“We often had security checks and on our days off from work the barracks were closed. All resident of a barrack had to line up for muster and undress. Pants shirts and jacket were checked while guards thoroughly checked the barracks.”
He said that prisoners rarely were assigned to work on the dam proper, but they removed brush and scrubs on the land side. Guards and working groups got used to each other pretty quickly, he said. Every truck was accompanied by two soldiers and at the worksite, they were handed over to the foremen. The guards stayed close by. There were many work sites, but Manfred said he could only report his view about the tasks to be done by the work areas because they didn’t differ much.
Manfred got to know the nurseryman where he worked here. He said in six groups of two there they grafted peach trees. He enjoyed this work. He and his buddy were the best crew, he said, as they finished double the workload before the other crews. Their kind foreman (his best greetings sent to him!) marked their rows and it became obvious that they were not only faster, but more accurate. Their rows required the least touch-ups. At the end of fall, they prepared the trees for the export to Great Britain.
The Red Cross sent a huge stack of books for the prisoners and Manfred said he took everything to brush up on his high school knowledge, however he was not bored. A booklet with lectures by Professor Buchmann from Danzig University in 1943 was interesting, he said, because it covered nuclear fission and the possibility to use it to generate power and for destruction. He stressed that the research must happen covertly and hopefully wouldn’t lead to the destruction of the Occident.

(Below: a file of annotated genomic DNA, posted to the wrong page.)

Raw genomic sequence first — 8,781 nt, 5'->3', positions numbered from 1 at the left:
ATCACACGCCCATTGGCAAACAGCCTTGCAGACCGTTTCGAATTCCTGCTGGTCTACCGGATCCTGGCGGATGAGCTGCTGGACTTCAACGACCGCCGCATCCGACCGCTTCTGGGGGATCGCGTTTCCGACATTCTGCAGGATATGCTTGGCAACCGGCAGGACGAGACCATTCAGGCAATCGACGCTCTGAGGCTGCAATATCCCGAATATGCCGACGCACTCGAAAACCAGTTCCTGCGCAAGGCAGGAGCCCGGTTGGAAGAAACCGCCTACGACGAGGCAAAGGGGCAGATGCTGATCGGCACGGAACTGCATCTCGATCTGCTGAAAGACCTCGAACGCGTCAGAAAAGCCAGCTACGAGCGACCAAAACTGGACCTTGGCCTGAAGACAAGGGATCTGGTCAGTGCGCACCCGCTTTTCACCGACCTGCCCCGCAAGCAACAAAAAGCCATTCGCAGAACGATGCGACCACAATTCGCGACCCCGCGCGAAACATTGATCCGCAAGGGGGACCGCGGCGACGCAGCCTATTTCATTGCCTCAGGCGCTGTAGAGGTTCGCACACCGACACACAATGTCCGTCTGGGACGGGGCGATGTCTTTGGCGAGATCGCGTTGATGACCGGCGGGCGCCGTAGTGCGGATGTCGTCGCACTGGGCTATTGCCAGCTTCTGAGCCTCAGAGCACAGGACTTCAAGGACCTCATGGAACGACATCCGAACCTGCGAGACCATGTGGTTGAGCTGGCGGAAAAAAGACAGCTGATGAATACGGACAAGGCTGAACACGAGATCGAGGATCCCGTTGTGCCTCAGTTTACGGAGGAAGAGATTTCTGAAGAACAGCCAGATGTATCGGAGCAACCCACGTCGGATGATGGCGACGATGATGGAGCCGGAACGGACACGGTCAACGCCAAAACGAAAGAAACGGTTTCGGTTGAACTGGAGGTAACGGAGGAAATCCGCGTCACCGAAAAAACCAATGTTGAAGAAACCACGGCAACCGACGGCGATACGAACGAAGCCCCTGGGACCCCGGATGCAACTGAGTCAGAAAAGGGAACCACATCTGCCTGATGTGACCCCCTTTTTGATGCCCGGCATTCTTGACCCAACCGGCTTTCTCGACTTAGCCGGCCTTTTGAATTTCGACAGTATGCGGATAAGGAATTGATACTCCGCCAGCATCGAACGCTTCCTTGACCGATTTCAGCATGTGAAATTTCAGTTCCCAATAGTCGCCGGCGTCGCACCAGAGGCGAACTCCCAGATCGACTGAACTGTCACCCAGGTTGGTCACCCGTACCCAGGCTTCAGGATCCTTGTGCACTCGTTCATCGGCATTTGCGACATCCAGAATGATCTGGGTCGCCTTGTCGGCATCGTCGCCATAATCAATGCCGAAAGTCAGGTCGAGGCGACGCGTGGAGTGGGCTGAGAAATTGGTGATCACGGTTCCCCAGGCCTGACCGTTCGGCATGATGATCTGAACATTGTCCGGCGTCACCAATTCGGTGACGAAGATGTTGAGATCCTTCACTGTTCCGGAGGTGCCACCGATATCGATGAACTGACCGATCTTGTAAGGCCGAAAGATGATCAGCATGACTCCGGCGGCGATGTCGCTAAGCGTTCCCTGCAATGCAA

They were asked if someone could operate a movie projector. Manfred was the only one who volunteered. He was taken to Camp Howze in Gainesville to practice all morning on two movie projectors. Then he received unlimited lunch and passed the movie projectionist exam in Dallas. Back in Camp Howze, he took over the two projectors and the first movie. That same night he showed “Mask in Blue” to the guards. When he showed it in camp, everyone was happy.
For Manfred, it was pretty stressful though as he also had his day job at the nursery. When he talked about it with the translation officer, he got a new job the next day. He was given a tractor to cut the lawn and kept the area outside the camp fence clean — without guards.
After the movie showings in the guards’ cafeteria, most of the tables were not cleaned. Dishes with slices of ham and cheese were on them. Some guards passed them to Manfred while others threw them in the garbage. In return he collected the cigarette buds from the ash trays and traded three of them for one slice of bread.
Manfred said when he walked over to the camp, he was patted down. This was annoying because he was carrying the film reels. But when the guards got to know him they dialed back the procedure.
I think that is enough of the information for today. I will have a third column next week that will include that personal information and the last of Manfred’s remembrance of prisoner of war camp. I hope to even have a picture of the location where the camp was located.
Donna Hunt is former editor of The Denison Herald. She lives in Denison and can be contacted at firstname.lastname@example.org. She has been a longtime contributor to the Herald Democrat with her bi-weekly column, which appears in the Wednesday and Sunday editions. The views and opinions expressed here are the author’s own and do not necessarily reflect those of the Herald Democrat.